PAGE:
6. keithlim says:

    Hi Dinesh,

    Here are the differences between MES and BES:

    MES participates in pipeline transaction, if your pipe is suspended or having an exception and roll back, the BAM data written via MES would be consistent with the pipeline state. In these cases, there would be no BAM data written as well.

    You do not need to supply the connection string for MES, so no hardcoding.  But not only that, if you have multiple message boxes in your setup, it would not how to load balance between them.

    So, those are two advantages you get for MES over BES.


    Keith Lim [MSFT]

  7. Nick says:

    Keith, thank you for the great insight into how OrchestrationEventStream works. I have a quick question about using it: my expression shapes that deal with BAM activities do it by calling methods that are in other assemblies, and I’m not sure how scoping rules apply with OrchestrationEventStream (i.e. Is the method in the external assembly "part of" the executing orchestration?). Am I able to call OrchestrationEventStream.DoSomething() from the method in that other assembly and I will get the desired behavior of OrchestrationEventStream? Additionally, will I only need to reference Microsoft.BizTalk.Bam.XLANGs in the called assembly or will I need to reference it in the assembly that contains the orchestration as well?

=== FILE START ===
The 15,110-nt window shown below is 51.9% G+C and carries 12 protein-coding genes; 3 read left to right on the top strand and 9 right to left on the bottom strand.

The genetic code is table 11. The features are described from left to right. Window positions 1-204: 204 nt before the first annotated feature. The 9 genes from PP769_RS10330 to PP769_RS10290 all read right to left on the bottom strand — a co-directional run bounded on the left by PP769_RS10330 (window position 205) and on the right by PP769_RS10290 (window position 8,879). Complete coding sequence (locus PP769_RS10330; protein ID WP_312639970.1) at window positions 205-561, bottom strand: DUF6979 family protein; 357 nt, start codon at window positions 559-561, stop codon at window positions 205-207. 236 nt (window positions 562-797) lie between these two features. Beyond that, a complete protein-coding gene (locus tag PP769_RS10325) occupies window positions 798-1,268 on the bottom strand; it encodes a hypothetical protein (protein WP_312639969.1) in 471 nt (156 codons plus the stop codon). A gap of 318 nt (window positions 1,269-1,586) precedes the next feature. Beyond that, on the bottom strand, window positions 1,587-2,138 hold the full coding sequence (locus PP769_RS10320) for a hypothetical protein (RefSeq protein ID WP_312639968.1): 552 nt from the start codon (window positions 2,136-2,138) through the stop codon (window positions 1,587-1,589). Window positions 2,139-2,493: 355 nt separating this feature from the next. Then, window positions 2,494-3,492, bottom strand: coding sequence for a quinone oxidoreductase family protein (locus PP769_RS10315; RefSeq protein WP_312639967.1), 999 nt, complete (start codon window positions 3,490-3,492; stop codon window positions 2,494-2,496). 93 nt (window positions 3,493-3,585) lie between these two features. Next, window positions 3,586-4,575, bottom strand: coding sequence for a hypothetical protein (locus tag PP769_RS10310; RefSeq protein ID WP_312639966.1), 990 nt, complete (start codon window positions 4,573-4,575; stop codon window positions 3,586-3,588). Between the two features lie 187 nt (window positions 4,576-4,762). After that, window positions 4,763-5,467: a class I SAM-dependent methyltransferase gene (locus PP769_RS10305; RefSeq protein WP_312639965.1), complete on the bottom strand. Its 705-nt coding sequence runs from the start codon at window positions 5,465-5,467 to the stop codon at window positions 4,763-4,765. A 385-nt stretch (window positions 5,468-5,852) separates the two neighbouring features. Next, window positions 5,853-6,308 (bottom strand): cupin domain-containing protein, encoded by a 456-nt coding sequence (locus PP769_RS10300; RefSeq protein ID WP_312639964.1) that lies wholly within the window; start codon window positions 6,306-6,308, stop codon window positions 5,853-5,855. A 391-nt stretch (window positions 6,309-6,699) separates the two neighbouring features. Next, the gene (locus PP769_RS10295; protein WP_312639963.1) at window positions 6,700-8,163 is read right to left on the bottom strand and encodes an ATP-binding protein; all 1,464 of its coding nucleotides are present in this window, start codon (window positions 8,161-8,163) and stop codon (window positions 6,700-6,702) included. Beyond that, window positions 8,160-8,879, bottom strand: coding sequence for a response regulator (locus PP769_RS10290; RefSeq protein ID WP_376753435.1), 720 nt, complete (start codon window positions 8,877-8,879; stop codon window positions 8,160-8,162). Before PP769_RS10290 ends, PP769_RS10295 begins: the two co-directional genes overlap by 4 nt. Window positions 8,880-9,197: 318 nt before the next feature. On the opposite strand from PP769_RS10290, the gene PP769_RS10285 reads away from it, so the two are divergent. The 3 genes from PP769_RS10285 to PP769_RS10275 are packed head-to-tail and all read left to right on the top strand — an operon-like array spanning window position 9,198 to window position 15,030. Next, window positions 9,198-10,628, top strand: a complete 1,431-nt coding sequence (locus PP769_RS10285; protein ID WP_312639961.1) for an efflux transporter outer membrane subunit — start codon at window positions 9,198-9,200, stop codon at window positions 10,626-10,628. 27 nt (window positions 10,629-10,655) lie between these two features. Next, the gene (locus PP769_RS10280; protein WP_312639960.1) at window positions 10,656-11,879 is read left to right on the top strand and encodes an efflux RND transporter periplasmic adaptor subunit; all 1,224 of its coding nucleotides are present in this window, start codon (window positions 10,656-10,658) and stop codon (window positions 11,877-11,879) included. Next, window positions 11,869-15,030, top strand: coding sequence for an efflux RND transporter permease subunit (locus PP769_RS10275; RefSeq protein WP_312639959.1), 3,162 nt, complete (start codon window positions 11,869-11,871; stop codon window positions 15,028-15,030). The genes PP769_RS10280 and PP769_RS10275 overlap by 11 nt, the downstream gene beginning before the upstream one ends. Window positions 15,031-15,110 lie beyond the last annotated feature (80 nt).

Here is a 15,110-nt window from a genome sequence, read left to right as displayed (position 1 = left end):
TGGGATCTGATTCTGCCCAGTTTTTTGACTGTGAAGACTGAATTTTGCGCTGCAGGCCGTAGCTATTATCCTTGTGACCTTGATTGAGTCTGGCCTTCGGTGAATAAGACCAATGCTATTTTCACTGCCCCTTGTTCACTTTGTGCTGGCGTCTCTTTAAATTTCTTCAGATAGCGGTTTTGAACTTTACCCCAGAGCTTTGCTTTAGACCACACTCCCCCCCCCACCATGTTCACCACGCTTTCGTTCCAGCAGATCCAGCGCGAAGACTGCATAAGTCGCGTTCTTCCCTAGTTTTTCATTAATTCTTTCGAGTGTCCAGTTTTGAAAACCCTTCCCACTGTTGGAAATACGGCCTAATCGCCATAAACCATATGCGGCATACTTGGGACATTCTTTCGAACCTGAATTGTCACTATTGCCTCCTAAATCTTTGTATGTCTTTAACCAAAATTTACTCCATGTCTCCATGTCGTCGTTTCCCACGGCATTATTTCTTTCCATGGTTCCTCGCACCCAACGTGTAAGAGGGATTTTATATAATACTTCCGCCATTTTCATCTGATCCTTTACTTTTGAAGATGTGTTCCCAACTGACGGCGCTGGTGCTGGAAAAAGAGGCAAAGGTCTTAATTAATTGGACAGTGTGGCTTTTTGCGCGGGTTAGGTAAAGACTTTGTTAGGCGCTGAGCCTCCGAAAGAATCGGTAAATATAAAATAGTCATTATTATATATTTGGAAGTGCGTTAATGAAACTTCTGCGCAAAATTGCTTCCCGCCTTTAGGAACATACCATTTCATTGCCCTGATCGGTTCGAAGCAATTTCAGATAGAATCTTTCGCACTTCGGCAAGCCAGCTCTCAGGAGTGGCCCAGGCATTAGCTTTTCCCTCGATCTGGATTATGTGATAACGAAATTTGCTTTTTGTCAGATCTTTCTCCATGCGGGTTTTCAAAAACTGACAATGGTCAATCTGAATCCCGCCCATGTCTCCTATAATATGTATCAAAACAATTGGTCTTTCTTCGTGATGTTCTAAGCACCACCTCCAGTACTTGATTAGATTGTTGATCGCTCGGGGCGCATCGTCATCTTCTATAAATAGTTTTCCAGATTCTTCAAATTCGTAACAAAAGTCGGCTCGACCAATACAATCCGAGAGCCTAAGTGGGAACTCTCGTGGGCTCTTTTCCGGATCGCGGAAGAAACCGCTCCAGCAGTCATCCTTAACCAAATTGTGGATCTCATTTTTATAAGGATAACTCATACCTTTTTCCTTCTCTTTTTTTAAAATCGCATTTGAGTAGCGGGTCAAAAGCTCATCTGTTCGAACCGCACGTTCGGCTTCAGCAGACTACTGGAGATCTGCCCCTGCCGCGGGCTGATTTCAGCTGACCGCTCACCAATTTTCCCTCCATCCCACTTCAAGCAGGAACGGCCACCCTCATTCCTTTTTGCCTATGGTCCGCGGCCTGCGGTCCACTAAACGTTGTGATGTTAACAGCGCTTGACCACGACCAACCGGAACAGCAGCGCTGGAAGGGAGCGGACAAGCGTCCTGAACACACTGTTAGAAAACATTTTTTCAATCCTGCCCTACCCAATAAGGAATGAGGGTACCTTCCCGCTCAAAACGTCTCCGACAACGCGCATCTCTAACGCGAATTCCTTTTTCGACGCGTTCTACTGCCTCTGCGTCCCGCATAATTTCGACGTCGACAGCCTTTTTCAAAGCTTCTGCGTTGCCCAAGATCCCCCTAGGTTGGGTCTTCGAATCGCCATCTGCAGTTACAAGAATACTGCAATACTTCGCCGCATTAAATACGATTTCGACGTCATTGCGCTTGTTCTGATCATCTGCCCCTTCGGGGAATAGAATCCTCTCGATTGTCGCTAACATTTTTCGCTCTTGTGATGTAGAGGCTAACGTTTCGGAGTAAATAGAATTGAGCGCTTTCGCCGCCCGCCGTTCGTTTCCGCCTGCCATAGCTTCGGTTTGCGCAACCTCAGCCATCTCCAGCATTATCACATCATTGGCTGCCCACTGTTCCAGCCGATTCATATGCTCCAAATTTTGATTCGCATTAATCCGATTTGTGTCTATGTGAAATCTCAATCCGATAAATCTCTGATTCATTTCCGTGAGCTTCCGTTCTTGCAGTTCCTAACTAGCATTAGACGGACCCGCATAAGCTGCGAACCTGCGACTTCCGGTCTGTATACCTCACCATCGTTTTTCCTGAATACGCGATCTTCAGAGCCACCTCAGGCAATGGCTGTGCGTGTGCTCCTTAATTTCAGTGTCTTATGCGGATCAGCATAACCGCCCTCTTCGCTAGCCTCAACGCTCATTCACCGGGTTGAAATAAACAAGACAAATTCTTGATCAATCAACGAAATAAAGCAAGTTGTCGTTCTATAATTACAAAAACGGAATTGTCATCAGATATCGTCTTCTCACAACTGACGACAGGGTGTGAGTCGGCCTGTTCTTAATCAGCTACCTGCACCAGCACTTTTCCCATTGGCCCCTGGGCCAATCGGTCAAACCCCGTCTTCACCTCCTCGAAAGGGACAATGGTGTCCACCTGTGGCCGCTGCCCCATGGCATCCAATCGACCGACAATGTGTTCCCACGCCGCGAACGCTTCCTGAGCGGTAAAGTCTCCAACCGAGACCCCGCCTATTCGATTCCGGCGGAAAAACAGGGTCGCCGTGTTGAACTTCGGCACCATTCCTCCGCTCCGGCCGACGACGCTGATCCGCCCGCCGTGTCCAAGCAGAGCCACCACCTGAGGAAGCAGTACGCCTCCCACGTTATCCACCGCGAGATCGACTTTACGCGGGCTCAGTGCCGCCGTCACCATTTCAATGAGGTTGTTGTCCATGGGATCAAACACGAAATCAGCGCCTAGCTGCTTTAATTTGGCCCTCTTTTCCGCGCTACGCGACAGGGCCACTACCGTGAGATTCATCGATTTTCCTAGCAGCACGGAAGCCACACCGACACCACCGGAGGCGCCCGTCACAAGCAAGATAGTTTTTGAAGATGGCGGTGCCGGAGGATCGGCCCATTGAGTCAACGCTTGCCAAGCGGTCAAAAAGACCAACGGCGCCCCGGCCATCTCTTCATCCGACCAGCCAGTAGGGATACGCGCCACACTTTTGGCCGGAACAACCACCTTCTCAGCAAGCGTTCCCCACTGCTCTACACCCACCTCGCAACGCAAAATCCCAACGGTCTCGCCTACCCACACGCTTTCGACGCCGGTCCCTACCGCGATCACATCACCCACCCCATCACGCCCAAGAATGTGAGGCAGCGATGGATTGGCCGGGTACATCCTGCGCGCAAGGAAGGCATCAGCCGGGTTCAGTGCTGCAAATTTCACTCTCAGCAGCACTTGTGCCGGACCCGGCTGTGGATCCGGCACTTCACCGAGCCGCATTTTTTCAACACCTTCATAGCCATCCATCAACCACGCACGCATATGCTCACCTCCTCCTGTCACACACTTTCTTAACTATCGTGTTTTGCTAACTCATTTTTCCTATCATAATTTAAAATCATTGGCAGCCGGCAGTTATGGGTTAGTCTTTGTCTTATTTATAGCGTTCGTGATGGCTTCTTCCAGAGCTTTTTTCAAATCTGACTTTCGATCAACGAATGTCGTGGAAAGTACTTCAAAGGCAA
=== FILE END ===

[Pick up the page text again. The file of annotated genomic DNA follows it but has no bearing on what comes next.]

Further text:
8. keithlim says:


    On your first question, I see no reason why it won’t work. I believe there was another client that tried this out.  I haven’t had time to try this out myself.  Would greatly appreciate if you try it out and share the result.

    If not I will post a result perhaps earlier next week.

  9. Nick says:

    Hi Keith,

    Sorry I didn’t get to this sooner. I tried calling OrchestrationEventStream methods from an external assembly and all seems to work fine. I’ve only done a tiny bit of ad-hoc testing, so I can’t confirm that the behavior is exactly what is expected in terms of transactional processing, but everything gets populated to the tables. Not entirely sure how it gets the executing orchestration instance through reflection since nothing about the orchestration is passed directly to my method – I imagine it’s through reflection or just calling context.

    To answer my own questions from last week, yes, calling OrchestrationEventStream methods from an external assembly works, and you only need to reference Microsoft.BizTalk.Bam.XLANGS in the assembly that is calling those methods (as opposed to having to reference it in the orchestration assembly too).


  10. keithlim says:

    Hi Nick,

    You are right on both 🙂  Under the cover it is using CallContext class, if a specific tracking data object is not found, nothing will be done.

    So, if you happen to share this code somewhere else that is not in Orchestration context, nothing will happen.



  11. Many of you guys are eagerly anticipating the release of the Microsoft BizTalk Server 2006 R2… and the